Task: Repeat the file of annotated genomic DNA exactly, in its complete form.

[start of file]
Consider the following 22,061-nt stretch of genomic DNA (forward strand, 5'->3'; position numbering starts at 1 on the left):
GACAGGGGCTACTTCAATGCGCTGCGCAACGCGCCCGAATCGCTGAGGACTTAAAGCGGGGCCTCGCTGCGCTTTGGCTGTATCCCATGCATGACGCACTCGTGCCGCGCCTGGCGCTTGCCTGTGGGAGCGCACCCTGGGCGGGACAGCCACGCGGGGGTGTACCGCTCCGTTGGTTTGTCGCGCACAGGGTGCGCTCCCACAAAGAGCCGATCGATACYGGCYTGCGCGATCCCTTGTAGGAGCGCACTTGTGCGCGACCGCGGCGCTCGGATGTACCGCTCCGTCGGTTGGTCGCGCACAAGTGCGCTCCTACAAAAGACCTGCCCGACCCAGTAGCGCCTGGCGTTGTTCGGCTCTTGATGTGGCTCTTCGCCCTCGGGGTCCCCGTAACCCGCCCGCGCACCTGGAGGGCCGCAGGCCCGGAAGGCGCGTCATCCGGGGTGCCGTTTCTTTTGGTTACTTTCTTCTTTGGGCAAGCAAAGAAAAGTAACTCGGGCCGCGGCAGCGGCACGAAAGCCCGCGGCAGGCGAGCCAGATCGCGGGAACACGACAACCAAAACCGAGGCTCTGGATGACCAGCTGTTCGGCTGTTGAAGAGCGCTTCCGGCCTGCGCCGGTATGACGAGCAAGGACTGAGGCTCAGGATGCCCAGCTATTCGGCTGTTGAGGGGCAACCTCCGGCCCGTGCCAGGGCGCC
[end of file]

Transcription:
Consider the following 22,061-nt stretch of genomic DNA (forward strand, 5'->3'; position numbering starts at 1 on the left):
GACAGGGGCTACTTCAATGCGCTGCGCAACGCGCCCGAATCGCTGAGGACTTAAAGCGGGGCCTCGCTGCGCTTTGGCTGTATCCCATGCATGACGCACTCGTGCCGCGCCTGGCGCTTGCCTGTGGGAGCGCACCCTGGGCGGGACAGCCACGCGGGGGTGTACCGCTCCGTTGGTTTGTCGCGCACAGGGTGCGCTCCCACAAAGAGCCGATCGATACYGGCYTGCGCGATCCCTTGTAGGAGCGCACTTGTGCGCGACCGCGGCGCTCGGATGTACCGCTCCGTCGGTTGGTCGCGCACAAGTGCGCTCCTACAAAAGACCTGCCCGACCCAGTAGCGCCTGGCGTTGTTCGGCTCTTGATGTGGCTCTTCGCCCTCGGGGTCCCCGTAACCCGCCCGCGCACCTGGAGGGCCGCAGGCCCGGAAGGCGCGTCATCCGGGGTGCCGTTTCTTTTGGTTACTTTCTTCTTTGGGCAAGCAAAGAAAAGTAACTCGGGCCGCGGCAGCGGCACGAAAGCCCGCGGCAGGCGAGCCAGATCGCGGGAACACGACAACCAAAACCGAGGCTCTGGATGACCAGCTGTTCGGCTGTTGAAGAGCGCTTCCGGCCTGCGCCGGTATGACGAGCAAGGACTGAGGCTCAGGATGCCCAGCTATTCGGCTGTTGAGGGGCAACCTCCGGCCCGTGCCAGGGCGCC